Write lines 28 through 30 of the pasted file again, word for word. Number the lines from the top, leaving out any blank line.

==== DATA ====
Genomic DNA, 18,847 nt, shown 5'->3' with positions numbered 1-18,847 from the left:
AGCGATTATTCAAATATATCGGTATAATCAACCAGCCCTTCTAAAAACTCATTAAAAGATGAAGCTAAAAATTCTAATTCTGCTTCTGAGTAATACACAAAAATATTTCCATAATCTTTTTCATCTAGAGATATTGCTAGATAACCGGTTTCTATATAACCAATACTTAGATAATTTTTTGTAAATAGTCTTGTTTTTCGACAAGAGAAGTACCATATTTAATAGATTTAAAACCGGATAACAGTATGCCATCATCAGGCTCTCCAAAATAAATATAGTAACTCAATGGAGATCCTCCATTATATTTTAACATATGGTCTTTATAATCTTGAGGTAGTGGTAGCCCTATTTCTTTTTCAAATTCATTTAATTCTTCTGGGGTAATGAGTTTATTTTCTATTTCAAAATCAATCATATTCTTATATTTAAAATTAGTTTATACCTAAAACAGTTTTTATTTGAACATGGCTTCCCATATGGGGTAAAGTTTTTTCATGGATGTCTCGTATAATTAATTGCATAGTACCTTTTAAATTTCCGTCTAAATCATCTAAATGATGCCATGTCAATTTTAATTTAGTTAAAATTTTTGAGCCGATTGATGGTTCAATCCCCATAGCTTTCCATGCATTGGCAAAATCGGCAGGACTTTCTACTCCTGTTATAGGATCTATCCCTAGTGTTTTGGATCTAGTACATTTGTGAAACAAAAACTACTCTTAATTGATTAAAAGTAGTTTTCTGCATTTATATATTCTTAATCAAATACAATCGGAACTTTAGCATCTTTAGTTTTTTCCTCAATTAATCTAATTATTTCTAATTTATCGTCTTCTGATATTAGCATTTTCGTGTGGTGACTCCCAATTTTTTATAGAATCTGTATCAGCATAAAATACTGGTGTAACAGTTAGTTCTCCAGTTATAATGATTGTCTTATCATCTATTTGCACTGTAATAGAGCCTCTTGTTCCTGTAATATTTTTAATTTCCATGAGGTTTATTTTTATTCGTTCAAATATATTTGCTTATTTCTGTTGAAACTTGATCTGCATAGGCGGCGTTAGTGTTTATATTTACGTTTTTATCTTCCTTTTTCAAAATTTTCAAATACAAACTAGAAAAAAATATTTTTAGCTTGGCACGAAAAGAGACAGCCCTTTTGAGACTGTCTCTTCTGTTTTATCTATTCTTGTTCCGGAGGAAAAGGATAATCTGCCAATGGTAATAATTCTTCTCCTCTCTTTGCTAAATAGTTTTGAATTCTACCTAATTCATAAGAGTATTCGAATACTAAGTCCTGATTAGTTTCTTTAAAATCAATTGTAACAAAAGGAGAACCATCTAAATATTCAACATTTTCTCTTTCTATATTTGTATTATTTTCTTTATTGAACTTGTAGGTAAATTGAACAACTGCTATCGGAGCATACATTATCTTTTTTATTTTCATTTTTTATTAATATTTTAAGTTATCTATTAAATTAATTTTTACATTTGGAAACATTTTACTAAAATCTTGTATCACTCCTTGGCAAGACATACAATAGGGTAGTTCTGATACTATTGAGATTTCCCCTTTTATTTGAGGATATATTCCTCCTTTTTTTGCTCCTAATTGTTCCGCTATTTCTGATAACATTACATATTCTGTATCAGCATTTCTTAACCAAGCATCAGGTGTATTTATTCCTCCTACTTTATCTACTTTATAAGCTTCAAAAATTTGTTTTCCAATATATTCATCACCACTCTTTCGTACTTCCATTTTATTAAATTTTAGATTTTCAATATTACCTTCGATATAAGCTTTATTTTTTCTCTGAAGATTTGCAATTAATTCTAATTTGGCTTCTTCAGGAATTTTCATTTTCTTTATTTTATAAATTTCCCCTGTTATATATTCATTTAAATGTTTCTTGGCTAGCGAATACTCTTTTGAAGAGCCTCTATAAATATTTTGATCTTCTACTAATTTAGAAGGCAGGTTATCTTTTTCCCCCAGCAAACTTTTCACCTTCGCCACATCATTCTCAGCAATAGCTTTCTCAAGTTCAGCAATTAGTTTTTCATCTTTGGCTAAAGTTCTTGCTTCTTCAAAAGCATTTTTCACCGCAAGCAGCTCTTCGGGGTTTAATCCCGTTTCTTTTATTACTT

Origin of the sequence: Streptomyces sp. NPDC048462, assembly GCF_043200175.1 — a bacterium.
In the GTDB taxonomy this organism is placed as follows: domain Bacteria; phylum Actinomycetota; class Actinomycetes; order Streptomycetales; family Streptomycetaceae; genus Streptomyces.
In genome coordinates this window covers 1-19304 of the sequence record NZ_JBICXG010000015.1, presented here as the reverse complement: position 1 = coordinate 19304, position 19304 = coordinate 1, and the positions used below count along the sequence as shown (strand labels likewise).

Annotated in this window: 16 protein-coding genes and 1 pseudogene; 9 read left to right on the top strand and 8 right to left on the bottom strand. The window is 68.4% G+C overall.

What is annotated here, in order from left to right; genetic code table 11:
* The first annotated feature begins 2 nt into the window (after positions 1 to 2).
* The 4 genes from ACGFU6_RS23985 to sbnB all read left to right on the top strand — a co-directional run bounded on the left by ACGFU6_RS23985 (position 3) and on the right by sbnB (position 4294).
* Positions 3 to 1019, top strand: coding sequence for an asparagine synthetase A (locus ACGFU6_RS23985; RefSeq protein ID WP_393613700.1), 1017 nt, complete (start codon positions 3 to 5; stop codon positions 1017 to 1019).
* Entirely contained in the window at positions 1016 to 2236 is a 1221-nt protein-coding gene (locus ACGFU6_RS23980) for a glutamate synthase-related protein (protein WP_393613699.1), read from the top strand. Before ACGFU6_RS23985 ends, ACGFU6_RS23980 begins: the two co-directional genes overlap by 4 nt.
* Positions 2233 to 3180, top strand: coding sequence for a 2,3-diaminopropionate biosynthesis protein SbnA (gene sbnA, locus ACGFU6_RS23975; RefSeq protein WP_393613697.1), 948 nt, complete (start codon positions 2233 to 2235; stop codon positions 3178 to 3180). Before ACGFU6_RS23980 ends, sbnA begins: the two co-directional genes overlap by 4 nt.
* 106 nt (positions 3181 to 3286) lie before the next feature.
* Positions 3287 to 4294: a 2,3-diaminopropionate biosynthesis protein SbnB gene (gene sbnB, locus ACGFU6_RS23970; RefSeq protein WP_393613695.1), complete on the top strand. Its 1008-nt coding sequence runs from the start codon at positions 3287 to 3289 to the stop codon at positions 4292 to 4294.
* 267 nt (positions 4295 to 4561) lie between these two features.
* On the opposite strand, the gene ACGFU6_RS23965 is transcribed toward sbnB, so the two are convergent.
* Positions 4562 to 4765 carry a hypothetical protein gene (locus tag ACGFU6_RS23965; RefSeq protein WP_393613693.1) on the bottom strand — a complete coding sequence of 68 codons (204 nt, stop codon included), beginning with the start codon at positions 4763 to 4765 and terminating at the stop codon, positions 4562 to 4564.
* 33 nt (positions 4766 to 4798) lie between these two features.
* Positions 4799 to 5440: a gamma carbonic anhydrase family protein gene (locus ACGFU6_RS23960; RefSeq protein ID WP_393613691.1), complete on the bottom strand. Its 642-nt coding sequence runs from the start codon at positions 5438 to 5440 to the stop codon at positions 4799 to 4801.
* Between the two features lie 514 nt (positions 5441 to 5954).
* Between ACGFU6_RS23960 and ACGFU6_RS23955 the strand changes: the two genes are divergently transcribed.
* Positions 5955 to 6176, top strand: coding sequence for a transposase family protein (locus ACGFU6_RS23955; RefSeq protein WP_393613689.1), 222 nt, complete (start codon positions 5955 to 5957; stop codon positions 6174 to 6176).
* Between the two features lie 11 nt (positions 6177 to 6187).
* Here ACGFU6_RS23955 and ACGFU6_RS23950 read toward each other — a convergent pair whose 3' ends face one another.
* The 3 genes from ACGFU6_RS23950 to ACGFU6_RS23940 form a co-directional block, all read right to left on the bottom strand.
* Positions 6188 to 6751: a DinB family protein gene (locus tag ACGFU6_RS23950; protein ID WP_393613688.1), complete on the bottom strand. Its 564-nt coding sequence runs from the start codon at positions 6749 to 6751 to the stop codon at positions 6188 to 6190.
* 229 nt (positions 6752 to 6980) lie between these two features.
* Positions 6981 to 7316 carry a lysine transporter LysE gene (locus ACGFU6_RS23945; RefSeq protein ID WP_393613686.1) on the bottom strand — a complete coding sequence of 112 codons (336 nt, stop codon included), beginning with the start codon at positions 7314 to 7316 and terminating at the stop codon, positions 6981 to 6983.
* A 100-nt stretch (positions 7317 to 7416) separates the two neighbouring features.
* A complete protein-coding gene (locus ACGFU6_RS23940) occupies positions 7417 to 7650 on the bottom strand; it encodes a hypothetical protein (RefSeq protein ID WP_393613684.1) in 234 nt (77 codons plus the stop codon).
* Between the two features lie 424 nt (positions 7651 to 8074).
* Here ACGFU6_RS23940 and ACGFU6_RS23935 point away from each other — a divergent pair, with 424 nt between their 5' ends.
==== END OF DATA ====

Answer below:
* Positions 6981 to 7316 carry a lysine transporter LysE gene (locus ACGFU6_RS23945; RefSeq protein ID WP_393613686.1) on the bottom strand — a complete coding sequence of 112 codons (336 nt, stop codon included), beginning with the start codon at positions 7314 to 7316 and terminating at the stop codon, positions 6981 to 6983.
* A 100-nt stretch (positions 7317 to 7416) separates the two neighbouring features.
* A complete protein-coding gene (locus ACGFU6_RS23940) occupies positions 7417 to 7650 on the bottom strand; it encodes a hypothetical protein (RefSeq protein ID WP_393613684.1) in 234 nt (77 codons plus the stop codon).